Putting Jesus in His Place: The Case for the Deity of Christ
ROBERT M. BOWMAN, JR. AND J. ED KOMOSZEWSKI (Kregel, 392 pp., paperback)
In recent years, opponents of Christianity have attacked Jesus’ divine status by claiming that Christians never worshiped Jesus as God until the time of Constantine. Bowman and Komoszewski’s book, Putting Jesus in His Place: The Case for the Deity of Christ, shows that the divinity of Christ was not an afterthought of the fourth-century church, but was the firm belief of the first-century biblical writers.
The authors use the acronym HANDS to communicate the Bible’s teaching about Christ’s deity: Jesus shares the honors, attributes, names, and deeds of God; and occupies the seat of God’s throne. Rather than relying on a handful of proof texts, the authors show that throughout the New Testament, the writers reveal Jesus as divine while upholding the Old Testament commitment to monotheism. Putting Jesus in His Place also includes 74 pages of extensive content notes, a convenient review table of the main points, and a helpful Scripture index, making it a valuable reference.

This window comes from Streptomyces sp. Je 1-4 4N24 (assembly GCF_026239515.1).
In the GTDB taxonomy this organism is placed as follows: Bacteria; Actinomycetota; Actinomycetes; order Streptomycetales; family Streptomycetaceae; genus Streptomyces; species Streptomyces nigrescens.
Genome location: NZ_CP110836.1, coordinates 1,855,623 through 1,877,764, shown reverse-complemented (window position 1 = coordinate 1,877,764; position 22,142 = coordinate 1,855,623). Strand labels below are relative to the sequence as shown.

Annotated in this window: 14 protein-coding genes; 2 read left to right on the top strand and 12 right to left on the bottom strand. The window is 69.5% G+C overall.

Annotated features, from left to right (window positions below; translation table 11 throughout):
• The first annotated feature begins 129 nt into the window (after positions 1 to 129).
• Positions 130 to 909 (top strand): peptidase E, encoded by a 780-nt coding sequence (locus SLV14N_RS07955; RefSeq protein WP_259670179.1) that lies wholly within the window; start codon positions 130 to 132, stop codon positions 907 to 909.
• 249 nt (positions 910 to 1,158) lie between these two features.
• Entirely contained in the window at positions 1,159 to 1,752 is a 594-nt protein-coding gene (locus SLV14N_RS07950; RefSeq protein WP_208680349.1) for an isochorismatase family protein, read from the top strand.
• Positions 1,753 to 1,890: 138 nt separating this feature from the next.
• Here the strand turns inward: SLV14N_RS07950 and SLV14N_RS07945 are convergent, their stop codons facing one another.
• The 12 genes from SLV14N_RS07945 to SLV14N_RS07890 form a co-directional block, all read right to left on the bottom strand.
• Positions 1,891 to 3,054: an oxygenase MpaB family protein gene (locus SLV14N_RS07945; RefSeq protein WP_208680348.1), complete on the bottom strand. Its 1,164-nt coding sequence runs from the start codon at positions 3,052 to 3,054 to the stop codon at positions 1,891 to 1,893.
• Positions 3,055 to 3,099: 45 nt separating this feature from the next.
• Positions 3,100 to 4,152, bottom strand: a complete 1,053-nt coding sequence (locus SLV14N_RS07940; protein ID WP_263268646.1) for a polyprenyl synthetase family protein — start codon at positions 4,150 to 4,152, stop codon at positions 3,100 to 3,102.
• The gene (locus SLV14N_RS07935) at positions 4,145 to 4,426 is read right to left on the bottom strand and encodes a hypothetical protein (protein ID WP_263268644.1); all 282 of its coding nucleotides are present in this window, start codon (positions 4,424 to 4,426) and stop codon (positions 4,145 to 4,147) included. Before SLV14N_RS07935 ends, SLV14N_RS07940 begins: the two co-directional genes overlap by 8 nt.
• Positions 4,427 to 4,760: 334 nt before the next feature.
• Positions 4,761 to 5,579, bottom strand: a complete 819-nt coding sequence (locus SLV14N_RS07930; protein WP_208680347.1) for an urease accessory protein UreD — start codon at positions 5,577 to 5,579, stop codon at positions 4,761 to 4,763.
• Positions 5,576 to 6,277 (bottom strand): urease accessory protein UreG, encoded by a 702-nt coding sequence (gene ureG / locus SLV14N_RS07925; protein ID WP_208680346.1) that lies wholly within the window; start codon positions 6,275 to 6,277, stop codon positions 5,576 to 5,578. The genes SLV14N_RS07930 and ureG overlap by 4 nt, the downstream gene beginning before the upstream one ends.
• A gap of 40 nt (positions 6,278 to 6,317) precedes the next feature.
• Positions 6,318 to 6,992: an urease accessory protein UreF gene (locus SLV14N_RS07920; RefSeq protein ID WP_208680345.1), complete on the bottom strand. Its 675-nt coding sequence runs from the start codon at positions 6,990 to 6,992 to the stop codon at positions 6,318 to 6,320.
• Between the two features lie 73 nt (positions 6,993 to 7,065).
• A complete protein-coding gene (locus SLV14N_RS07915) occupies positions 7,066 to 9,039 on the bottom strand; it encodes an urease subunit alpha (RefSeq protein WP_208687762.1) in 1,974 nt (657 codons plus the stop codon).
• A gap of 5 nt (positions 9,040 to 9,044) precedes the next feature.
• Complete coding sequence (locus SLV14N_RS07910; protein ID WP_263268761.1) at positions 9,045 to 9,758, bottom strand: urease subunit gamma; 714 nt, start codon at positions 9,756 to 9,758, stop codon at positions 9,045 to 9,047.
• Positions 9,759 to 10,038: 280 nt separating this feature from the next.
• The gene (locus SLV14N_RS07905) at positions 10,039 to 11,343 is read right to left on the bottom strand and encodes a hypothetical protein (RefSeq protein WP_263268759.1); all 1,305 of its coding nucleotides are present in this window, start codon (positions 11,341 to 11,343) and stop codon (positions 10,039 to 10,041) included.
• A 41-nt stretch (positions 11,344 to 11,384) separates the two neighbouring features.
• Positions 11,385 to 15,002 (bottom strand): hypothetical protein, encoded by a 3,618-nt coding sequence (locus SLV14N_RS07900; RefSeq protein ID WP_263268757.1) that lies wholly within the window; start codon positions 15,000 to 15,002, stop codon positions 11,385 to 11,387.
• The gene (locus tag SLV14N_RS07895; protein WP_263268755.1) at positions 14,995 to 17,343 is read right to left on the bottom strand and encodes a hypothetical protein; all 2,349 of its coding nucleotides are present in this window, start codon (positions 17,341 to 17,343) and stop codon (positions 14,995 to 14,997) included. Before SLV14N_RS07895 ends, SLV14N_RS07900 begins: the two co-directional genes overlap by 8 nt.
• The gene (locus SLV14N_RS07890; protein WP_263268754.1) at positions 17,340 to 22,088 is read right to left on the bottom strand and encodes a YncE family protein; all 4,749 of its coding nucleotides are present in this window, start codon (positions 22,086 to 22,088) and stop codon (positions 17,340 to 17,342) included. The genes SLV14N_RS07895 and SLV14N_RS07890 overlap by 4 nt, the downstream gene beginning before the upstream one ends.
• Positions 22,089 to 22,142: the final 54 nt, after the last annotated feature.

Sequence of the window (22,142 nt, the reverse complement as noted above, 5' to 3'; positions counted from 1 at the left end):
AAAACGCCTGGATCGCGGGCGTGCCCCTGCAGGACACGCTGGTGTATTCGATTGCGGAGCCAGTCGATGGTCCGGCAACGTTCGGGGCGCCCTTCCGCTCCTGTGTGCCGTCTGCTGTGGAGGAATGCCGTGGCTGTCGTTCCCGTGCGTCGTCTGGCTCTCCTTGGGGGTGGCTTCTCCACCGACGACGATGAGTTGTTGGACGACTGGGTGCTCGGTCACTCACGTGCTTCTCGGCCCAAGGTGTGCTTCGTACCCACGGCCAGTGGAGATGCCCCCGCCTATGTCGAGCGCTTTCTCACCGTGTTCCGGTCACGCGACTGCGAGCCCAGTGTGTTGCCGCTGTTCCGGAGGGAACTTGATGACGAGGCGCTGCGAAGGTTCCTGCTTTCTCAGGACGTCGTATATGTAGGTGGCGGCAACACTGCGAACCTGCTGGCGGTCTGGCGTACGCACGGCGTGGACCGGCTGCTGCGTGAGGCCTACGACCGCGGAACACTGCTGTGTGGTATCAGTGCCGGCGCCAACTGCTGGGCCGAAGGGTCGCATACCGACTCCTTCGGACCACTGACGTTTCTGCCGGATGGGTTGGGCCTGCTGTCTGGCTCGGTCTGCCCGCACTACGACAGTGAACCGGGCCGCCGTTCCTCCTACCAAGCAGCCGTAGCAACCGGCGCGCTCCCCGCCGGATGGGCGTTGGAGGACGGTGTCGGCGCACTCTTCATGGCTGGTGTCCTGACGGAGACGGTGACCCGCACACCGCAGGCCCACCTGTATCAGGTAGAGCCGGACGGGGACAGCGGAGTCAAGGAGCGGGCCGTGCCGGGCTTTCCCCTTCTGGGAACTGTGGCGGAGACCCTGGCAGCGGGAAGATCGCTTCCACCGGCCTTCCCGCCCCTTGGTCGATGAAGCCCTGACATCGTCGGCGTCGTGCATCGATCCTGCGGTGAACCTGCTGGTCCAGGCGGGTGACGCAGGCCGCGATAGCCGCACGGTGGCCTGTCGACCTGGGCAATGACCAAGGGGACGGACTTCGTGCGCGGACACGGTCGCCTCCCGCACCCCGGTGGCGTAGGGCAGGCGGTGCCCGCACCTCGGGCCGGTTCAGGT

The book’s strengths lie in its readable style and detailed examination. Its chief weakness is that the authors framed most of the arguments to answer Jehovah’s Witnesses, rather than secular opponents. More space devoted to explaining the relevance of this debate for everyday Christian living would be welcome. Notwithstanding these minor drawbacks, the book makes a useful reference for pastors, a valuable study tool for those desiring a better grasp of Christology, and a profitable text for small-group discussions.
Reviewed by Tim Lord, M.Div. student, Global University, Springfield, Missouri